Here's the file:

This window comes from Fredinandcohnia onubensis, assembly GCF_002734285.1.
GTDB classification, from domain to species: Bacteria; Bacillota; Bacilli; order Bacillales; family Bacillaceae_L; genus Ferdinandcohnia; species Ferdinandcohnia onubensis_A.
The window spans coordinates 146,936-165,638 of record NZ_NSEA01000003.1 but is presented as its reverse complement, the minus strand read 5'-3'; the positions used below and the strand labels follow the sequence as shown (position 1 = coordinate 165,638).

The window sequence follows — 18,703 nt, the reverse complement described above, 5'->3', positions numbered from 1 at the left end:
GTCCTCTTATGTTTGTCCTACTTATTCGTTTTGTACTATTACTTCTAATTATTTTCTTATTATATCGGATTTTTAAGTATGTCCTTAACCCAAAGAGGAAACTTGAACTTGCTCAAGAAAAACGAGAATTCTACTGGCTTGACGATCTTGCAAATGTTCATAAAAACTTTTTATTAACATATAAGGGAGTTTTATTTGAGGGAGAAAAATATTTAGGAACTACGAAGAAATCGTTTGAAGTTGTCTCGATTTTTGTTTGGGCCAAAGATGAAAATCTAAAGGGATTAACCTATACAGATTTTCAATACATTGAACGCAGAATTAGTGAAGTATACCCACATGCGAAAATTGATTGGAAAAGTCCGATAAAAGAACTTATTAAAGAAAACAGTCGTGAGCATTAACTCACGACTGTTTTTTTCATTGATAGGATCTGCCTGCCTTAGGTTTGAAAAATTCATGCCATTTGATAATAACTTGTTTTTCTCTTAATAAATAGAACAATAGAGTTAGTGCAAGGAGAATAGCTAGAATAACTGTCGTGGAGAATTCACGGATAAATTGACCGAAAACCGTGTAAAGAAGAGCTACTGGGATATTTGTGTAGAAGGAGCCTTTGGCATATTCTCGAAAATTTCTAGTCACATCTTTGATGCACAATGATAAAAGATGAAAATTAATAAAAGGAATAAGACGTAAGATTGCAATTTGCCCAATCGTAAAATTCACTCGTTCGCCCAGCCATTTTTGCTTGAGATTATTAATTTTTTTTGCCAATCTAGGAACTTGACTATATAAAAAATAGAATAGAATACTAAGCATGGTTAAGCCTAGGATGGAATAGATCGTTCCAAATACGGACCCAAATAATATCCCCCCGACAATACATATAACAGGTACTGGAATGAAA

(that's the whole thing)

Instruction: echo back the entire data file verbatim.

This window comes from Fredinandcohnia onubensis, assembly GCF_002734285.1.
GTDB classification, from domain to species: Bacteria; Bacillota; Bacilli; order Bacillales; family Bacillaceae_L; genus Ferdinandcohnia; species Ferdinandcohnia onubensis_A.
The window spans coordinates 146,936-165,638 of record NZ_NSEA01000003.1 but is presented as its reverse complement, the minus strand read 5'-3'; the positions used below and the strand labels follow the sequence as shown (position 1 = coordinate 165,638).

The window sequence follows — 18,703 nt, the reverse complement described above, 5'->3', positions numbered from 1 at the left end:
GTCCTCTTATGTTTGTCCTACTTATTCGTTTTGTACTATTACTTCTAATTATTTTCTTATTATATCGGATTTTTAAGTATGTCCTTAACCCAAAGAGGAAACTTGAACTTGCTCAAGAAAAACGAGAATTCTACTGGCTTGACGATCTTGCAAATGTTCATAAAAACTTTTTATTAACATATAAGGGAGTTTTATTTGAGGGAGAAAAATATTTAGGAACTACGAAGAAATCGTTTGAAGTTGTCTCGATTTTTGTTTGGGCCAAAGATGAAAATCTAAAGGGATTAACCTATACAGATTTTCAATACATTGAACGCAGAATTAGTGAAGTATACCCACATGCGAAAATTGATTGGAAAAGTCCGATAAAAGAACTTATTAAAGAAAACAGTCGTGAGCATTAACTCACGACTGTTTTTTTCATTGATAGGATCTGCCTGCCTTAGGTTTGAAAAATTCATGCCATTTGATAATAACTTGTTTTTCTCTTAATAAATAGAACAATAGAGTTAGTGCAAGGAGAATAGCTAGAATAACTGTCGTGGAGAATTCACGGATAAATTGACCGAAAACCGTGTAAAGAAGAGCTACTGGGATATTTGTGTAGAAGGAGCCTTTGGCATATTCTCGAAAATTTCTAGTCACATCTTTGATGCACAATGATAAAAGATGAAAATTAATAAAAGGAATAAGACGTAAGATTGCAATTTGCCCAATCGTAAAATTCACTCGTTCGCCCAGCCATTTTTGCTTGAGATTATTAATTTTTTTTGCCAATCTAGGAACTTGACTATATAAAAAATAGAATAGAATACTAAGCATGGTTAAGCCTAGGATGGAATAGATCGTTCCAAATACGGACCCAAATAATATCCCCCCGACAATACATATAACAGGTACTGGAATGAAA